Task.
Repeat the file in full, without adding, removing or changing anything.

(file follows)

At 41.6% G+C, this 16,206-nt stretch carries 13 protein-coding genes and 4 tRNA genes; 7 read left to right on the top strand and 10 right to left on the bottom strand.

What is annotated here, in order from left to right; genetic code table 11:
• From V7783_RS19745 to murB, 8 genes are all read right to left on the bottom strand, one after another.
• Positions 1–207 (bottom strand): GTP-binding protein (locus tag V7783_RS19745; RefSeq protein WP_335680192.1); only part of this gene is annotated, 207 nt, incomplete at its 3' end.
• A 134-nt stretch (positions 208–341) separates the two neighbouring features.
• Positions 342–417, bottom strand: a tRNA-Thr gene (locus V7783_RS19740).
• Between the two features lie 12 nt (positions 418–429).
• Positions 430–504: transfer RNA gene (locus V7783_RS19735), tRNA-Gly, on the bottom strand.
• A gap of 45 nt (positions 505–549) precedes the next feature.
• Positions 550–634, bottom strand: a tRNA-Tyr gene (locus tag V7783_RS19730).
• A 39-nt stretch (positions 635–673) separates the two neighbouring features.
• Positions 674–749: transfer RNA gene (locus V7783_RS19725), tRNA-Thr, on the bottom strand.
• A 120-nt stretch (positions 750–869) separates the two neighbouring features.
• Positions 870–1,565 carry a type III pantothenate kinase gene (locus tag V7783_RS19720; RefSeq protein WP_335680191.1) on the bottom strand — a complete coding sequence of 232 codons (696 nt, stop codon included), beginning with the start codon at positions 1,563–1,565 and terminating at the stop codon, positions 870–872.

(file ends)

At 41.6% G+C, this 16,206-nt stretch carries 13 protein-coding genes and 4 tRNA genes; 7 read left to right on the top strand and 10 right to left on the bottom strand.

What is annotated here, in order from left to right; genetic code table 11:
• From V7783_RS19745 to murB, 8 genes are all read right to left on the bottom strand, one after another.
• Positions 1–207 (bottom strand): GTP-binding protein (locus tag V7783_RS19745; RefSeq protein WP_335680192.1); only part of this gene is annotated, 207 nt, incomplete at its 3' end.
• A 134-nt stretch (positions 208–341) separates the two neighbouring features.
• Positions 342–417, bottom strand: a tRNA-Thr gene (locus V7783_RS19740).
• Between the two features lie 12 nt (positions 418–429).
• Positions 430–504: transfer RNA gene (locus V7783_RS19735), tRNA-Gly, on the bottom strand.
• A gap of 45 nt (positions 505–549) precedes the next feature.
• Positions 550–634, bottom strand: a tRNA-Tyr gene (locus tag V7783_RS19730).
• A 39-nt stretch (positions 635–673) separates the two neighbouring features.
• Positions 674–749: transfer RNA gene (locus V7783_RS19725), tRNA-Thr, on the bottom strand.
• A 120-nt stretch (positions 750–869) separates the two neighbouring features.
• Positions 870–1,565 carry a type III pantothenate kinase gene (locus tag V7783_RS19720; RefSeq protein WP_335680191.1) on the bottom strand — a complete coding sequence of 232 codons (696 nt, stop codon included), beginning with the start codon at positions 1,563–1,565 and terminating at the stop codon, positions 870–872.